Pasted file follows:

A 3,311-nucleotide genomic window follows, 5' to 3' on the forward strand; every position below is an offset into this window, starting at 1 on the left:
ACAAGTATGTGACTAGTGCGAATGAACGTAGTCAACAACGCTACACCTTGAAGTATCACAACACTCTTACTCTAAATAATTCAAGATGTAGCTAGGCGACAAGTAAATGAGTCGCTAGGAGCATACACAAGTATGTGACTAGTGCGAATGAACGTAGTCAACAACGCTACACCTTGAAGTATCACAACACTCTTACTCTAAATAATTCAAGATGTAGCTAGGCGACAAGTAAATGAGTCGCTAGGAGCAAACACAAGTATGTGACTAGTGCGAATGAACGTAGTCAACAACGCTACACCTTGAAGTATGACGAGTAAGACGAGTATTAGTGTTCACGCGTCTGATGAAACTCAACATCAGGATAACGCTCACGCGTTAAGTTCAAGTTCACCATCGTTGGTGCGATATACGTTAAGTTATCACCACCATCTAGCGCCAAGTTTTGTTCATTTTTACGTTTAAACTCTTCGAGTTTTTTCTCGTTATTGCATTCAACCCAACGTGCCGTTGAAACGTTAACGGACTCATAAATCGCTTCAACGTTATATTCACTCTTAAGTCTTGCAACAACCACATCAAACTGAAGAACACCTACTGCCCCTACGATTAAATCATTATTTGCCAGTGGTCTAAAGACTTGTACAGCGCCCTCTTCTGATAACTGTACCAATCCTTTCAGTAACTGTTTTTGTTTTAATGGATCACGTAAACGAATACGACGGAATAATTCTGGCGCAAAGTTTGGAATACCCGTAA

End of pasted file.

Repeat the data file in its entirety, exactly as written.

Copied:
A 3,311-nucleotide genomic window follows, 5' to 3' on the forward strand; every position below is an offset into this window, starting at 1 on the left:
ACAAGTATGTGACTAGTGCGAATGAACGTAGTCAACAACGCTACACCTTGAAGTATCACAACACTCTTACTCTAAATAATTCAAGATGTAGCTAGGCGACAAGTAAATGAGTCGCTAGGAGCATACACAAGTATGTGACTAGTGCGAATGAACGTAGTCAACAACGCTACACCTTGAAGTATCACAACACTCTTACTCTAAATAATTCAAGATGTAGCTAGGCGACAAGTAAATGAGTCGCTAGGAGCAAACACAAGTATGTGACTAGTGCGAATGAACGTAGTCAACAACGCTACACCTTGAAGTATGACGAGTAAGACGAGTATTAGTGTTCACGCGTCTGATGAAACTCAACATCAGGATAACGCTCACGCGTTAAGTTCAAGTTCACCATCGTTGGTGCGATATACGTTAAGTTATCACCACCATCTAGCGCCAAGTTTTGTTCATTTTTACGTTTAAACTCTTCGAGTTTTTTCTCGTTATTGCATTCAACCCAACGTGCCGTTGAAACGTTAACGGACTCATAAATCGCTTCAACGTTATATTCACTCTTAAGTCTTGCAACAACCACATCAAACTGAAGAACACCTACTGCCCCTACGATTAAATCATTATTTGCCAGTGGTCTAAAGACTTGTACAGCGCCCTCTTCTGATAACTGTACCAATCCTTTCAGTAACTGTTTTTGTTTTAATGGATCACGTAAACGAATACGACGGAATAATTCTGGCGCAAAGTTTGGAATACCCGTAA